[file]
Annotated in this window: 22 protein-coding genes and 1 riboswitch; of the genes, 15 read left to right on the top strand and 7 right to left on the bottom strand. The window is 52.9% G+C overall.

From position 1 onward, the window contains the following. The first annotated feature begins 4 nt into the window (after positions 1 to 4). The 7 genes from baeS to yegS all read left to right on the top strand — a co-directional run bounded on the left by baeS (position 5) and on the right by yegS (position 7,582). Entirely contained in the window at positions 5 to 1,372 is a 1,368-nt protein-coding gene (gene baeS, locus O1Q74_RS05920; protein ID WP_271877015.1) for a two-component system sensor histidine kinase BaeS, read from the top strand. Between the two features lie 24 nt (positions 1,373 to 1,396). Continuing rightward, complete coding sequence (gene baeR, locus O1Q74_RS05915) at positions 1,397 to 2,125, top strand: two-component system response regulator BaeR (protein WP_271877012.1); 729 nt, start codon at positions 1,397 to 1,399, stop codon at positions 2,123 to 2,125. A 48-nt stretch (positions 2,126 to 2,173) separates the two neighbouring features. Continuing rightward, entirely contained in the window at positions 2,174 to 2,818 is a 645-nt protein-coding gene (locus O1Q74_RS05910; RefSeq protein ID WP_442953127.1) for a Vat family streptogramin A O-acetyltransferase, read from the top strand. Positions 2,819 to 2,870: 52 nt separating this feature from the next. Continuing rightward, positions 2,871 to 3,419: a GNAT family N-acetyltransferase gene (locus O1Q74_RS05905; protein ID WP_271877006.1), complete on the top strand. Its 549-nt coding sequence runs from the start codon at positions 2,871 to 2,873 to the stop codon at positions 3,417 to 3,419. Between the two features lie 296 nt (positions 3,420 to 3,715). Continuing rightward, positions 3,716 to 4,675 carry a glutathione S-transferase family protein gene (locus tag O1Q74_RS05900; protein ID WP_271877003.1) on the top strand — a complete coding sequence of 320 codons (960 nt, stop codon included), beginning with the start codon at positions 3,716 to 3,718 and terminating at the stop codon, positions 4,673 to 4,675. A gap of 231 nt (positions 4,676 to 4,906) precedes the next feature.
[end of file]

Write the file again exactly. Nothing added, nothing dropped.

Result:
Annotated in this window: 22 protein-coding genes and 1 riboswitch; of the genes, 15 read left to right on the top strand and 7 right to left on the bottom strand. The window is 52.9% G+C overall.

From position 1 onward, the window contains the following. The first annotated feature begins 4 nt into the window (after positions 1 to 4). The 7 genes from baeS to yegS all read left to right on the top strand — a co-directional run bounded on the left by baeS (position 5) and on the right by yegS (position 7,582). Entirely contained in the window at positions 5 to 1,372 is a 1,368-nt protein-coding gene (gene baeS, locus O1Q74_RS05920; protein ID WP_271877015.1) for a two-component system sensor histidine kinase BaeS, read from the top strand. Between the two features lie 24 nt (positions 1,373 to 1,396). Continuing rightward, complete coding sequence (gene baeR, locus O1Q74_RS05915) at positions 1,397 to 2,125, top strand: two-component system response regulator BaeR (protein WP_271877012.1); 729 nt, start codon at positions 1,397 to 1,399, stop codon at positions 2,123 to 2,125. A 48-nt stretch (positions 2,126 to 2,173) separates the two neighbouring features. Continuing rightward, entirely contained in the window at positions 2,174 to 2,818 is a 645-nt protein-coding gene (locus O1Q74_RS05910; RefSeq protein ID WP_442953127.1) for a Vat family streptogramin A O-acetyltransferase, read from the top strand. Positions 2,819 to 2,870: 52 nt separating this feature from the next. Continuing rightward, positions 2,871 to 3,419: a GNAT family N-acetyltransferase gene (locus O1Q74_RS05905; protein ID WP_271877006.1), complete on the top strand. Its 549-nt coding sequence runs from the start codon at positions 2,871 to 2,873 to the stop codon at positions 3,417 to 3,419. Between the two features lie 296 nt (positions 3,420 to 3,715). Continuing rightward, positions 3,716 to 4,675 carry a glutathione S-transferase family protein gene (locus tag O1Q74_RS05900; protein ID WP_271877003.1) on the top strand — a complete coding sequence of 320 codons (960 nt, stop codon included), beginning with the start codon at positions 3,716 to 3,718 and terminating at the stop codon, positions 4,673 to 4,675. A gap of 231 nt (positions 4,676 to 4,906) precedes the next feature.